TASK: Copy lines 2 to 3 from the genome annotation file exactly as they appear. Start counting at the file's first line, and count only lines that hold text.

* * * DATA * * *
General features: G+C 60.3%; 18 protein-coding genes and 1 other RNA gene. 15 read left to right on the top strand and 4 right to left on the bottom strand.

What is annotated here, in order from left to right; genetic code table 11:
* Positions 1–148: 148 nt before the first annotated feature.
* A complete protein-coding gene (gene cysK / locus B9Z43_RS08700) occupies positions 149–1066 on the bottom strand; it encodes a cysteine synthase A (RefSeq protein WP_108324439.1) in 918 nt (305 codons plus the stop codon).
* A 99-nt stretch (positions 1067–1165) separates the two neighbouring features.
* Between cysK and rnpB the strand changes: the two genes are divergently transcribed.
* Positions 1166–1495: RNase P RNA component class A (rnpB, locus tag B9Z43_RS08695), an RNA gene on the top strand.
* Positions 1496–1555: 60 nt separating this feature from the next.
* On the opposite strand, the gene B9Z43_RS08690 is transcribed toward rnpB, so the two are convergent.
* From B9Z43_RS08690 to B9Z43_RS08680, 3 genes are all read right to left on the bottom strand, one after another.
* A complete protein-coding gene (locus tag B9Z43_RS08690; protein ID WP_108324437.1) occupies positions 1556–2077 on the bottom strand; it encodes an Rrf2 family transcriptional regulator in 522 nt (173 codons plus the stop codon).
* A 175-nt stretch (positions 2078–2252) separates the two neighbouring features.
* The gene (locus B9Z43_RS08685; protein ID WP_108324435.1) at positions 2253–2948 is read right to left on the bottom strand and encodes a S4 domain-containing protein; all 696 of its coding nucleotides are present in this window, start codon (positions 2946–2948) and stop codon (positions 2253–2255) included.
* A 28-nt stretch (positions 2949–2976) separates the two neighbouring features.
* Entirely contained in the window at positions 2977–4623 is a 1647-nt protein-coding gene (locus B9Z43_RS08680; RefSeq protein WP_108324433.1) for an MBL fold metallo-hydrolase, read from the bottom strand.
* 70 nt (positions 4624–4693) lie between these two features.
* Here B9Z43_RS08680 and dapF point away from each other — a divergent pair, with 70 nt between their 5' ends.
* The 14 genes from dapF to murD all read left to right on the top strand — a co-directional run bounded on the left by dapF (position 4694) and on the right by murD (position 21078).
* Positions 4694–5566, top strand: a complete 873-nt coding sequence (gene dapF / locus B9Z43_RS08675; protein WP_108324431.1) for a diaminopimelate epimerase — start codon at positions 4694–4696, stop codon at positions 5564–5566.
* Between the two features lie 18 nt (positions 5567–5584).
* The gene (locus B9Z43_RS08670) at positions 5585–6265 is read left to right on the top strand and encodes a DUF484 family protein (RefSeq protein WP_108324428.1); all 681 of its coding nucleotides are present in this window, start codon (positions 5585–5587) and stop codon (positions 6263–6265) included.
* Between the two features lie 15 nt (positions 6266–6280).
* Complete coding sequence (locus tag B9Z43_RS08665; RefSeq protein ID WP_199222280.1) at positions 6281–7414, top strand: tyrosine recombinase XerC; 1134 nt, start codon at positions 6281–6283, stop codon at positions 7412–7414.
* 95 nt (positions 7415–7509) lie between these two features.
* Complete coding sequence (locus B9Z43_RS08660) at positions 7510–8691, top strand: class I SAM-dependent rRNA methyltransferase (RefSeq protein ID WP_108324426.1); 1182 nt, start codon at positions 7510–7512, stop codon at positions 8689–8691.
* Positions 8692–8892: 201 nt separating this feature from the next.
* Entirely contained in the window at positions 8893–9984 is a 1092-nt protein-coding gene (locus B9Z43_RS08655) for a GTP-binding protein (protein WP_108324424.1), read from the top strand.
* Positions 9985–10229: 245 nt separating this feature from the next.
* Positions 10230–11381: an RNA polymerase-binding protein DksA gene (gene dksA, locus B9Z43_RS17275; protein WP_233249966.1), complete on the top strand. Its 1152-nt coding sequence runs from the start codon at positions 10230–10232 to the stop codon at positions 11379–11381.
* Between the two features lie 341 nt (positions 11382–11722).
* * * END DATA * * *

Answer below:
What is annotated here, in order from left to right; genetic code table 11:
* Positions 1–148: 148 nt before the first annotated feature.